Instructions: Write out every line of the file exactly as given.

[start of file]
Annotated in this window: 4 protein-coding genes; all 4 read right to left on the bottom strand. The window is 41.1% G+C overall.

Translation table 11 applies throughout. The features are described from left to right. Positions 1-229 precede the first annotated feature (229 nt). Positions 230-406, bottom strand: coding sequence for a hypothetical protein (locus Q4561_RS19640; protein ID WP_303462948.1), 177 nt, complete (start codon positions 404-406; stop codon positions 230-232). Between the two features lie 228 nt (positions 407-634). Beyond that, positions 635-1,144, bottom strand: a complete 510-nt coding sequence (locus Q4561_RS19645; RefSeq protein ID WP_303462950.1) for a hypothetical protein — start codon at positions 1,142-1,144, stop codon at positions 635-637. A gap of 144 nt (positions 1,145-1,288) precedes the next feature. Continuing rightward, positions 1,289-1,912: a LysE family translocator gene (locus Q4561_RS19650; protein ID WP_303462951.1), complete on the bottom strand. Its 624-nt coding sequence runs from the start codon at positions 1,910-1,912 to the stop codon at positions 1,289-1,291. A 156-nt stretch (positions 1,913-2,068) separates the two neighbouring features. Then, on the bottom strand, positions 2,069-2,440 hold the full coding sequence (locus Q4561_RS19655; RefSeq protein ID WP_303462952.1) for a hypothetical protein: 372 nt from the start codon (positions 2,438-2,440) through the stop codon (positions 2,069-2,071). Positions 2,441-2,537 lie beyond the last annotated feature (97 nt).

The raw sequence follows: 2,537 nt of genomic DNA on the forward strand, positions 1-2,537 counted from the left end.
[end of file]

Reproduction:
Annotated in this window: 4 protein-coding genes; all 4 read right to left on the bottom strand. The window is 41.1% G+C overall.

Translation table 11 applies throughout. The features are described from left to right. Positions 1-229 precede the first annotated feature (229 nt). Positions 230-406, bottom strand: coding sequence for a hypothetical protein (locus Q4561_RS19640; protein ID WP_303462948.1), 177 nt, complete (start codon positions 404-406; stop codon positions 230-232). Between the two features lie 228 nt (positions 407-634). Beyond that, positions 635-1,144, bottom strand: a complete 510-nt coding sequence (locus Q4561_RS19645; RefSeq protein ID WP_303462950.1) for a hypothetical protein — start codon at positions 1,142-1,144, stop codon at positions 635-637. A gap of 144 nt (positions 1,145-1,288) precedes the next feature. Continuing rightward, positions 1,289-1,912: a LysE family translocator gene (locus Q4561_RS19650; protein ID WP_303462951.1), complete on the bottom strand. Its 624-nt coding sequence runs from the start codon at positions 1,910-1,912 to the stop codon at positions 1,289-1,291. A 156-nt stretch (positions 1,913-2,068) separates the two neighbouring features. Then, on the bottom strand, positions 2,069-2,440 hold the full coding sequence (locus Q4561_RS19655; RefSeq protein ID WP_303462952.1) for a hypothetical protein: 372 nt from the start codon (positions 2,438-2,440) through the stop codon (positions 2,069-2,071). Positions 2,441-2,537 lie beyond the last annotated feature (97 nt).

The raw sequence follows: 2,537 nt of genomic DNA on the forward strand, positions 1-2,537 counted from the left end.